Lydia is becoming, she says, one of those mothers that she used to despise. She’s struggling to cope with motherhood “at her time of life” and yo-yo’s between pity and admiration for that “old biddy who recently had twins”. She uses the television as a baby sitter, sings the Cbeebies jingles like she used to hum Beyonce and has taken to baby talking Matthew because she can’t quite get out of the habit. When I suggested that she talk to baby Freddie normally you’d have thought I had suggested she boil and eat baby Freddie. “He’s a baby!” she squealed, clutching her pride and joy to her chest and rocking him manically. “Aren’t oo de most booful boysie in da whole wide worldie?”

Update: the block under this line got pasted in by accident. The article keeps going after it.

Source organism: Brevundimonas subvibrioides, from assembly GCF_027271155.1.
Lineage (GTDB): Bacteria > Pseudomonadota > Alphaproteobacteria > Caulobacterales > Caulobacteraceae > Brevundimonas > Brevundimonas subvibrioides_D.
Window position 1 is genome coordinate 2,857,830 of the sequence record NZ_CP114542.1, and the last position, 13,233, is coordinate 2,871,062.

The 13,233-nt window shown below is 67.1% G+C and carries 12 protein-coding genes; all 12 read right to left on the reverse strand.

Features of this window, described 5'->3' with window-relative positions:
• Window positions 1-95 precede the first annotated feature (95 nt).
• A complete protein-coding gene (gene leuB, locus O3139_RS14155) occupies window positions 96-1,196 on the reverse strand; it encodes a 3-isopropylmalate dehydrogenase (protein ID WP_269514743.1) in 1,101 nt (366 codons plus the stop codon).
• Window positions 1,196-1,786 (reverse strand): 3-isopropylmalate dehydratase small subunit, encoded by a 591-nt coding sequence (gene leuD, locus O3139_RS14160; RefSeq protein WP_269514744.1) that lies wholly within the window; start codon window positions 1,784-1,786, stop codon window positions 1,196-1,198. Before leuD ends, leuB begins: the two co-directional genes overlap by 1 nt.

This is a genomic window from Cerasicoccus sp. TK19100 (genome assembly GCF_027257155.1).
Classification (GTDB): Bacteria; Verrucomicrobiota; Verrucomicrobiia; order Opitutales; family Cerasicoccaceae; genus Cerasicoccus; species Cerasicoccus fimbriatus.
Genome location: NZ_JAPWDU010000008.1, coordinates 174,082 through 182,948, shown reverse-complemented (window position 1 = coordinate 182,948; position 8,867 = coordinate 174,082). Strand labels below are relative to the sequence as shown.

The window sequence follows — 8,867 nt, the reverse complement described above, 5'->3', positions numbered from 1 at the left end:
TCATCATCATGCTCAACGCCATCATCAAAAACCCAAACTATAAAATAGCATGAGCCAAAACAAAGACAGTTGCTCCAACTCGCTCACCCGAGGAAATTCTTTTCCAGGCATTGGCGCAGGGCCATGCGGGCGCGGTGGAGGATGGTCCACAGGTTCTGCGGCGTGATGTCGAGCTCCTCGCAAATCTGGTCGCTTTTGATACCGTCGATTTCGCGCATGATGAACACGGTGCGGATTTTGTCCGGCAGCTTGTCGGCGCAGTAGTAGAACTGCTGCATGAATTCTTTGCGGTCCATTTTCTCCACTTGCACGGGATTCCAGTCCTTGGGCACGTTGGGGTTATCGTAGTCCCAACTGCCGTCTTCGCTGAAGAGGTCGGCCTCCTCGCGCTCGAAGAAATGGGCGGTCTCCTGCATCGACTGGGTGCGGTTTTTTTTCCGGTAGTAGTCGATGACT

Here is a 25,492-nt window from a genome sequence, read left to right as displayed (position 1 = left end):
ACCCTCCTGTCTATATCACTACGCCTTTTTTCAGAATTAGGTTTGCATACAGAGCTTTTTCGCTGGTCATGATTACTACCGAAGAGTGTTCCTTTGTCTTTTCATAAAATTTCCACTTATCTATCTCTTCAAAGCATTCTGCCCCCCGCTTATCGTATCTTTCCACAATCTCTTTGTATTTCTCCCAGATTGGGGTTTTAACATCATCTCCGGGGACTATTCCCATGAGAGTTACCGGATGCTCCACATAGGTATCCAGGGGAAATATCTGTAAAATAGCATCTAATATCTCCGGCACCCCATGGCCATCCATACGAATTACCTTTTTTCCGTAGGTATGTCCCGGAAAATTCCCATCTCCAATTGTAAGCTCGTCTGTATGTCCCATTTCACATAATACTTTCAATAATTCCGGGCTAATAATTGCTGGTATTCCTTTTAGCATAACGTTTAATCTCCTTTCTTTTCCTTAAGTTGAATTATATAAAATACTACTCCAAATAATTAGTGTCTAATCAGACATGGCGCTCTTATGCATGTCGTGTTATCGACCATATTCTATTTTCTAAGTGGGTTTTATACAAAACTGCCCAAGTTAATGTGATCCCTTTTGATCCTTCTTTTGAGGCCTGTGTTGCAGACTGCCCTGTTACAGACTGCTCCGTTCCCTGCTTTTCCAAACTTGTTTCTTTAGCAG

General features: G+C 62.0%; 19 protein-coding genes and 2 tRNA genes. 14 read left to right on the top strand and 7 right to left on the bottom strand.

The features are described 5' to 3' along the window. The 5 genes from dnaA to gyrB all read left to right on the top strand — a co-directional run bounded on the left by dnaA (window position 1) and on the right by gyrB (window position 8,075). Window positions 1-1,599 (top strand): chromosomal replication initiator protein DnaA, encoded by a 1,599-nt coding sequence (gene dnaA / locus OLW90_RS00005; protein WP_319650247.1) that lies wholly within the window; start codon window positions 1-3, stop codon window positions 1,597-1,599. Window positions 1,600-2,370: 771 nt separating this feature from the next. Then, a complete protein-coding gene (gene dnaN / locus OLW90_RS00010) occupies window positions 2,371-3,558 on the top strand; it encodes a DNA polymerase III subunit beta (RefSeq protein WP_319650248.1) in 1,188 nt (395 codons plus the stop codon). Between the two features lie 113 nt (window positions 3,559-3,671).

When I pointed out that baby Freddie is, even at this young age, fixing her with a puzzled look she sulked for a week.

Matthew feels she needs to get out and about a bit more and gets extremely exasperated with she recoils in horror at having to take her baby boy out in the horrible harsh world. “She’s not only wrapping him in cotton wool, she’s adding bubble wrap” he said gloomily on the phone to his father.

Freddie himself is blooming, a proper boy with an alarming habit of trying to fix onto the breasts of every woman who holds him. “Just like his father” Lydia says sourly. I get the impression that all is not well but don’t want to interfere. It’s a fine line, says David, between supporting and smothering. Amelia is beside herself, she does like a good meddle.

Janey, Darren, Scarlett and Blue